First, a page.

The 401(k) turns 40 on Sept. 2, and it is no exaggeration to say that it has revolutionized retirement for millions of Americans, providing them a way to spend the last phase of their lives with greater financially security than previous generations.
The 401(k) plan retirement system now holds $2.8 trillion in assets on behalf of more than 50 million active participants and millions of former employees and retirees, according to the Investment Company Institute.
Before Congress passed the Employee Retirement Income Security Act (ERISA) in 1974, many workers did not have any type of income source to cover their retirement years other than Social Security and whatever savings they had personally set aside. This was especially true if you worked in the private sector for a small company. Even if you were lucky enough to be employed by a firm that offered a traditional pension, you had to stay with the company for a long time to qualify for it.
A New Way to Save
The primary differences between a traditional pension and a 401(k) come down to flexibility, responsibility and portability.
A pension is considered a defined benefit plan because employees are promised a specific amount of income when they retire. An employer must make mandatory contributions to the plan and is on the hook to pay the expected benefit. The downside is that it is extremely costly for employers to provide this type of guaranteed income, both in terms of the size of the contributions required and the regulatory red tape. Just consider the many state and local governments that are raising taxes or reducing everything from cops on the street to school athletic programs as they struggle to come up with the money their retiring employees expect to receive. In some cases (Detroit, Stockton, Calif.) they are simply throwing in the towel and declaring bankruptcy.
In contrast, a 401(k) plan– named after the section of the tax code by which it is governed- does not guarantee a certain retirement benefit. It falls into the category of defined contribution plan because the amounts that employers and employees may contribute are spelled out. The income a retiree receives depends upon how much the saver and the employer contribute (both can vary) and how well the investments (chosen by the employee) perform.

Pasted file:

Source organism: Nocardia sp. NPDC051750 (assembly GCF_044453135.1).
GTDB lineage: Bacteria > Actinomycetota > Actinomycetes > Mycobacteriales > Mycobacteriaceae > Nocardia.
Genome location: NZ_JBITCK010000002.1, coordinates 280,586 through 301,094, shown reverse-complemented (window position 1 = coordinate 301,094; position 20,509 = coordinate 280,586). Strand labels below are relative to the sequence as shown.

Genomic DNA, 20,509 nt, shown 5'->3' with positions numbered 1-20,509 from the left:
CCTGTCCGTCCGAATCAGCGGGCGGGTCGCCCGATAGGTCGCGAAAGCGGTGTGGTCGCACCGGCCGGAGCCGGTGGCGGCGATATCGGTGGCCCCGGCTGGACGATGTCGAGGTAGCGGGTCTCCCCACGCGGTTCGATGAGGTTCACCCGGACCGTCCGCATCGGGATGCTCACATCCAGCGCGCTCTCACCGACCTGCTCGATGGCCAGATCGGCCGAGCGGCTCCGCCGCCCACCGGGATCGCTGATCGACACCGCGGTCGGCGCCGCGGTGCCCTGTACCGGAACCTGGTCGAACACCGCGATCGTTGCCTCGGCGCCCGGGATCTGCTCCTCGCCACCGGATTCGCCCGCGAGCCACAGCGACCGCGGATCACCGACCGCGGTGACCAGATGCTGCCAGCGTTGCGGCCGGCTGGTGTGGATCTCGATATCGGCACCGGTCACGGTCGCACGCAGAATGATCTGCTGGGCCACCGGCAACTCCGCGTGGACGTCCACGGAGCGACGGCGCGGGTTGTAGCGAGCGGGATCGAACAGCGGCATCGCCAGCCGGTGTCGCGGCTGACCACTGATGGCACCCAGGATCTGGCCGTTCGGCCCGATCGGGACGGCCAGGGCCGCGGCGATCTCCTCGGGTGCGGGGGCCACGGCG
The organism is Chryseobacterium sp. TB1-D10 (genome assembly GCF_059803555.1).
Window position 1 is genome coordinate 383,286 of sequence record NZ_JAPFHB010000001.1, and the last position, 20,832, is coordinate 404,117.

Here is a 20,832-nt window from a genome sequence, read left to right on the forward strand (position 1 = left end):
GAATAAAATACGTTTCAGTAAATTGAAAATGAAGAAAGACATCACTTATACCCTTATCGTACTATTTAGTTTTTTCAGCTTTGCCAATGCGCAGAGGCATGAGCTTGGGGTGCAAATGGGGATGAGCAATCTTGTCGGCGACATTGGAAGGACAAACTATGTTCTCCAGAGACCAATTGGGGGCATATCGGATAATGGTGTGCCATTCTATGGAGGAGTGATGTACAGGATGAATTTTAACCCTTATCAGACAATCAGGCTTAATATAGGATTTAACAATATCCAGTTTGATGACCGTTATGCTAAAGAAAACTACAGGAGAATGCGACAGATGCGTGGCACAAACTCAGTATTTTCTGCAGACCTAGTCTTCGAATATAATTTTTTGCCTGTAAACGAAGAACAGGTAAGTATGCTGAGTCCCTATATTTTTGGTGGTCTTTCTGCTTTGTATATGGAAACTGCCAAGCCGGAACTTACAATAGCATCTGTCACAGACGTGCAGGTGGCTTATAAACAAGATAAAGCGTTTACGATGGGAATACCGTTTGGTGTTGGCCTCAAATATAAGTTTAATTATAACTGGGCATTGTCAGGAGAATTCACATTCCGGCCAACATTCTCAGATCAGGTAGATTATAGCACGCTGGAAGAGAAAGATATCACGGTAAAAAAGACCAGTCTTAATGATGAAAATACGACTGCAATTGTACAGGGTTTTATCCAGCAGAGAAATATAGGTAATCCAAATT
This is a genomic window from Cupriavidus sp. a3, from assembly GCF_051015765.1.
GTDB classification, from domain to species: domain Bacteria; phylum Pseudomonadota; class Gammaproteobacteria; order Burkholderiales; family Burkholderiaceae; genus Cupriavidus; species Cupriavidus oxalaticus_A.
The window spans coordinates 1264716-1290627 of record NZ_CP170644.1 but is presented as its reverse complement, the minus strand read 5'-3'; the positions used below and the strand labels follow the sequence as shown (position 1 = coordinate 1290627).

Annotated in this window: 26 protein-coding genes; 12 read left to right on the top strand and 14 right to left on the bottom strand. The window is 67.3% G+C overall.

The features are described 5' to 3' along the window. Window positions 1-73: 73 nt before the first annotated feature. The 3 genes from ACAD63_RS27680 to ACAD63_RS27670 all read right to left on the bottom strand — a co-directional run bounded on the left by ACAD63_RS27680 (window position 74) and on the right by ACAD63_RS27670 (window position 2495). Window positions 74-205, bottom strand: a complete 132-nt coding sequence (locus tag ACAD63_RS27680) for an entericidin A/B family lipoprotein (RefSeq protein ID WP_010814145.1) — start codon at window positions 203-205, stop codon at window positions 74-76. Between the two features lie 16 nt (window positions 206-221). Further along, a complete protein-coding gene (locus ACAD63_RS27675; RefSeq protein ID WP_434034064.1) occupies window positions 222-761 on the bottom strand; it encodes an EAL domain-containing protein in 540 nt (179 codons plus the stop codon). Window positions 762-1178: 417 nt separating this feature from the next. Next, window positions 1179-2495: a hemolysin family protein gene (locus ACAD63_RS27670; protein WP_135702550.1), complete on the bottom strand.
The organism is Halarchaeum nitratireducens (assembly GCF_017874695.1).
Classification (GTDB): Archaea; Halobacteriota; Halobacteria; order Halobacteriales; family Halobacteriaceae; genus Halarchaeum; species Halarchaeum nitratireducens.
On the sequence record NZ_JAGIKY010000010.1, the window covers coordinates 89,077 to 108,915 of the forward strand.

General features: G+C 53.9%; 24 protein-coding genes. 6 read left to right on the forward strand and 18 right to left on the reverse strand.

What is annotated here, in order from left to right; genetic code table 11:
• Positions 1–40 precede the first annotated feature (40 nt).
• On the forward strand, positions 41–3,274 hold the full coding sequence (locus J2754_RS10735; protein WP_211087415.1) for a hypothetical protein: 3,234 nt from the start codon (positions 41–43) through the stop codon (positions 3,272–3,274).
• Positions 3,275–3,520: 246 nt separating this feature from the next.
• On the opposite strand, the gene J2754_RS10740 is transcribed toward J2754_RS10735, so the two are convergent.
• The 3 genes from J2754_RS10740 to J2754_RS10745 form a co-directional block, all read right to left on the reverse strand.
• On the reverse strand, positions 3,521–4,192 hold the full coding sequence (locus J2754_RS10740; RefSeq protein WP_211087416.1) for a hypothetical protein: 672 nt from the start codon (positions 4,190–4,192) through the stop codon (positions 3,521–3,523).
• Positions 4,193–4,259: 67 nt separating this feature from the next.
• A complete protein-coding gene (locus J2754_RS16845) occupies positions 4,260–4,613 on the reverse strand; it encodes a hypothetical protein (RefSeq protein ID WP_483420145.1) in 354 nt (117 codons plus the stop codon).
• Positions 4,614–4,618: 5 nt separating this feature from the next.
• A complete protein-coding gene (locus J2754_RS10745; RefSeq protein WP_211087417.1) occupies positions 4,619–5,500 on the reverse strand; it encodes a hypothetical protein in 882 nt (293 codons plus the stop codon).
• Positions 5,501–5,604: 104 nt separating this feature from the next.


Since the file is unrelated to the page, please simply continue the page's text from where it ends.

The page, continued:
The tax incentives for 401(k)s are substantial. Contributions to an employee’s account- whether they are made by the employer or the employee- are tax deductible. Returns earned by the investments in an individual’s account also escape taxation as long as they remain in the account. No income tax is due until the money is withdrawn in retirement, allowing for years of tax-deferred compounding.
Another advantage is that unlike a pension plan, an employee quickly becomes vested in the value of his 401(k) account. The account can also move with career and job changes. The fact that employees own their accounts and can “roll” the assets into the plan of their new employer or an Individual Retirement Account (IRA)- and thereby continue to avoid taxation- provides the potential for someone to accumulate a significant amount of money over their working life.
Workers Bear the Responsibility
The main criticism of 401(k)s is that they shift the burden of providing an adequate retirement income from the employer to employees, most of whom have little or no experience with determining how much they need to save or how to choose a suitable mix of investments.
Congress and some financial experts have questioned how 401(k) participants will fare when they actually retire. Will they have contributed enough during their working years to provide them with sufficient income when they retire? How will their investment choices perform? Will they withdraw too much and run out of money prematurely?
A groundbreaking national survey by money manager T. Rowe Price recently found that the answer is overwhelmingly positive. The education and tools that both investment firms and employers provide to 401(k) participants seem to be making an impact. Recent retirees report that although they are living on less income than when they were working, they are very satisfied. In general, they recognize the importance of keeping their retirement money diversified among different investments and are being cautious about their withdrawals, aware that their account needs to provide them with retirement income for decades.
Making it Easier
In recent years, a number of changes have been made in an effort to encourage workers to save more in their 401(k) plans and to simplify the process of deciding how to invest their contributions. Attorney and CPA Bruce Tannahill in Scottsdale, Ariz., has co-written a comprehensive and comprehensible handbook on 401(k) plans. In his view, here are the most significant recent improvements: